About two months ago I had my annual physical, a thing I have come to hate mostly because it is a waste of time. The theory behind getting a physical every year is that it may catch some terrible disease you have before it gets to the point where they tell you to get your affairs in order. The belief is that if they catch it early, they have a better chance of curing it. At the extremes this is obviously true, but in the main it is one of the many myths that keeps the system awash in your cash.
This time I learned, to the immense joy of the staff, that my blood pressure was out of whack and my cholesterol was getting high. The reason for the cheering and celebrating was that it meant pills. I would need pills, lots and lots of pills. This is the best of times at a doctor’s office. The average American now takes four different prescription medicines. Humans made it into the 20th century with no pills, but we left the 20th century addicted to them.
Instead of giving my future over to the pharmaceutical companies, I decided to take a hard look at my lifestyle. I have always been someone who has more on the schedule than time permits. This not only means plenty of stress, but it also means I often stay up late getting things done. Lack of proper rest is probably the worst thing you can do to yourself as you get old. Of course, being overly busy means not eating properly and not exercising on a regular basis.
It did not require an intervention to know that I had allowed by schedule to take over my life, so the trip to the doctor was more of an excuse to reorganize things than a “come to Jesus” wake up call. The last year has brought a lot of changes and one of them was seeing the numbers on the scale get bigger every week. The late middle-age life reorganization has been in the back of my mind for a while now, so the trip to the doctor was an excuse to finally get serious about things.
One of the first things I decided to do was cut out alcohol. This is not a big deal as I have often cut out booze to lose weight. For me, losing weight has always meant cutting carbs and beer is nothing but carbs. Even though drinking lowers your blood pressure initially, regular drinking tends to drive up your blood pressure. It can also drive up your cholesterol, which was the other issue from my physical. I need to lose weight anyway, so dropping alcohol was the obvious first move.
Something I never thought about until now was that in the past when I cut beer from the diet was that it was situational. I would stop having a beer with dinner or on weekends, but if I had a social engagement I would go ahead and have a beer. The point was to cut out the calories that come with beer, not cut out the beer. This time the plan was to cut out beer entirely, which meant no beer at social events. I did not realize it, but I was going to be that guy at the party.
That guy, of course, is the person at just about every social event who has to tell people that he is not drinking. This usually happens a few times before his last name turns into “who is not drinking.” I have become that guy. Worse yet, I have had to explain the blood pressure business a million times now. In retrospect, I should have made up a story about how the terms of my parole prohibit drinking. At least people would not feel the need to look like they are interested in the answer.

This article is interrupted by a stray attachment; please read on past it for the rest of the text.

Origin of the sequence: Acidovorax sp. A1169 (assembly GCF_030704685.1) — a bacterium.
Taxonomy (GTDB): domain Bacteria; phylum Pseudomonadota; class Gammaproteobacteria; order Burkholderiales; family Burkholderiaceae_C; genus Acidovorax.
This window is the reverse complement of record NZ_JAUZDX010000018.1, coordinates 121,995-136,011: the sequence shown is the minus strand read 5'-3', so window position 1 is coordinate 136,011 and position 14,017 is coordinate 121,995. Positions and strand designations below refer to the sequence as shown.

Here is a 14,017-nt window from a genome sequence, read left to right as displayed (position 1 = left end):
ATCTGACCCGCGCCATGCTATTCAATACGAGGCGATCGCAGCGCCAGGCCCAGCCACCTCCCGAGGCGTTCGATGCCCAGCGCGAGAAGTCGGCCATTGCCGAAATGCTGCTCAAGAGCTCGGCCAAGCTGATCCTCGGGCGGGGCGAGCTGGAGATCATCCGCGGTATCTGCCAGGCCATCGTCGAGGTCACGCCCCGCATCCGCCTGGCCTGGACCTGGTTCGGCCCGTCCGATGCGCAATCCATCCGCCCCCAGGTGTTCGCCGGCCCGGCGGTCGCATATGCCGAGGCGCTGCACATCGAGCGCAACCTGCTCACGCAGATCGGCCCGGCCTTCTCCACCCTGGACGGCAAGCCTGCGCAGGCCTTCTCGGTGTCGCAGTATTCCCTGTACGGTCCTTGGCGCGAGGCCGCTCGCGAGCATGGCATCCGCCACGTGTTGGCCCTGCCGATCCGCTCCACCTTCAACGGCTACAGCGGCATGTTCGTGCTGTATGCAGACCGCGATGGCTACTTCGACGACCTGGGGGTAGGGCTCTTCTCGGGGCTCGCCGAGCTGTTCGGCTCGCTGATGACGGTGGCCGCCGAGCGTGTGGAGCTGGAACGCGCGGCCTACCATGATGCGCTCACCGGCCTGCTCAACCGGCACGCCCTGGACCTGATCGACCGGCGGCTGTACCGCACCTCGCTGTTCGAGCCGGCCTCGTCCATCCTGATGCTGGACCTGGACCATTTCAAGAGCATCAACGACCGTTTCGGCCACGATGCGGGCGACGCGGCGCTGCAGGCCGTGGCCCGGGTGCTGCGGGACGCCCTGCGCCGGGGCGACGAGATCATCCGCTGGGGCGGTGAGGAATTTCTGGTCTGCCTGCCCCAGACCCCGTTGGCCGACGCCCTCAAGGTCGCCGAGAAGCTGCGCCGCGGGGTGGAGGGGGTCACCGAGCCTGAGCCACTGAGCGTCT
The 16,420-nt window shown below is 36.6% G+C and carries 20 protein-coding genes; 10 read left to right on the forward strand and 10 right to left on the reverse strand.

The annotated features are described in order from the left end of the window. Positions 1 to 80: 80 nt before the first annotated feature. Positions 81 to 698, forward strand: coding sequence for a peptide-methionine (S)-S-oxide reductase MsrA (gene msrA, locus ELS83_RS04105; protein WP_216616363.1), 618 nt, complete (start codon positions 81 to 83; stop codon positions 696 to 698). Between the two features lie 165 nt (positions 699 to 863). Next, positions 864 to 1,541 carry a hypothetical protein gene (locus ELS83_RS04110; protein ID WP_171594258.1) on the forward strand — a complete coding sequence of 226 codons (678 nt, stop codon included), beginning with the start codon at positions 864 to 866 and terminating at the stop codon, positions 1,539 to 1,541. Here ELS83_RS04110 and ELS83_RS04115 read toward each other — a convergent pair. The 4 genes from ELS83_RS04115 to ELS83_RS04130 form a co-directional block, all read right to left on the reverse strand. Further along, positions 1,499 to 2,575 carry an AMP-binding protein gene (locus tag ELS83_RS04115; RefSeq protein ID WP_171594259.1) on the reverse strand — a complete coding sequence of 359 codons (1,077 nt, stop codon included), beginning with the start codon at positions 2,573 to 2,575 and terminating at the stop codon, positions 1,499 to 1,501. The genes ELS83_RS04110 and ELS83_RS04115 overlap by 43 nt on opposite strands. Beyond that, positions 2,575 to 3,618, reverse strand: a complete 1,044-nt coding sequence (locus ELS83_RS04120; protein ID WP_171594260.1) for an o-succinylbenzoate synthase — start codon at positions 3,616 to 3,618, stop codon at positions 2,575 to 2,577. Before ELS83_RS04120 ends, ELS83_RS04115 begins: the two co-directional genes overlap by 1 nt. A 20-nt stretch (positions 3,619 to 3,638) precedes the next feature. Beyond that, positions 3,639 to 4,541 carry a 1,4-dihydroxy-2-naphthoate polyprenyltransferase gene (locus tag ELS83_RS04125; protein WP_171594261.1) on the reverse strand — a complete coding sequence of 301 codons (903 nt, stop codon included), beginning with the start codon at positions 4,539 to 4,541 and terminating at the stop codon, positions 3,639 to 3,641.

The other part of the diet and exercise plan is obviously exercise. I used to lift weights regularly and cycle, but nagging injuries got me out of the habit. Before heading back down those roads, I decided to research the topic a bit. I am not a kid anymore and we are awash in aging baby boomers. I assumed that there was a mountain of information on the best exercise for old people. I was surprised to learn that it is pretty much the same stuff they have been peddling for years.
Odder still, the fitness rackets are not aiming at the geezer demographic. This seems like a logical market if you are selling exercise plans or gym memberships. Imagine a gym that caters to old people. You have to be an AARP member to join. That way the old people do not have to see those young and fit people while they are pretending that age is just a number. Maybe there is a local chain working this demo, but it looks like the fitness rackets are still aiming for the young and fit.
I wonder if the issue is not cultural. Marketing fitness to old people means telling them that they are old, and that age is more than a number. Baby boomers are not going to react positively to being told that they are as old as feel. This is one of the consequences of youth culture. Everyone has to lie to themselves about getting old, which means everyone with something to sell to old people lies to old people about the undeniable reality of getting old.
The one exception to this is the weightlifters. There are lots of old guys with YouTube channels talking about their weight training. The reason is this is the one thing you can do until you die. It turns out that strength training is probably the one thing old people can do to hold off father time. The man with the world’s strongest grip is a 73-year-old Norwegian dude named Magnus, of course. Here is a great video of him explaining what he does to remain strong into old age.
None of this matters as the Grim Reaper is undefeated. The best you can hope to do with regards to your health is to take Father time into the late rounds and remain as fit as possible to the end. My clash with the sphygmomanometer was nothing more than a reminder that I have a choice. I can make the best of the time I have, or I can just mark time like a prisoner in an aging body. It also means that life is for living, so have a beer on me over the long holiday weekend.
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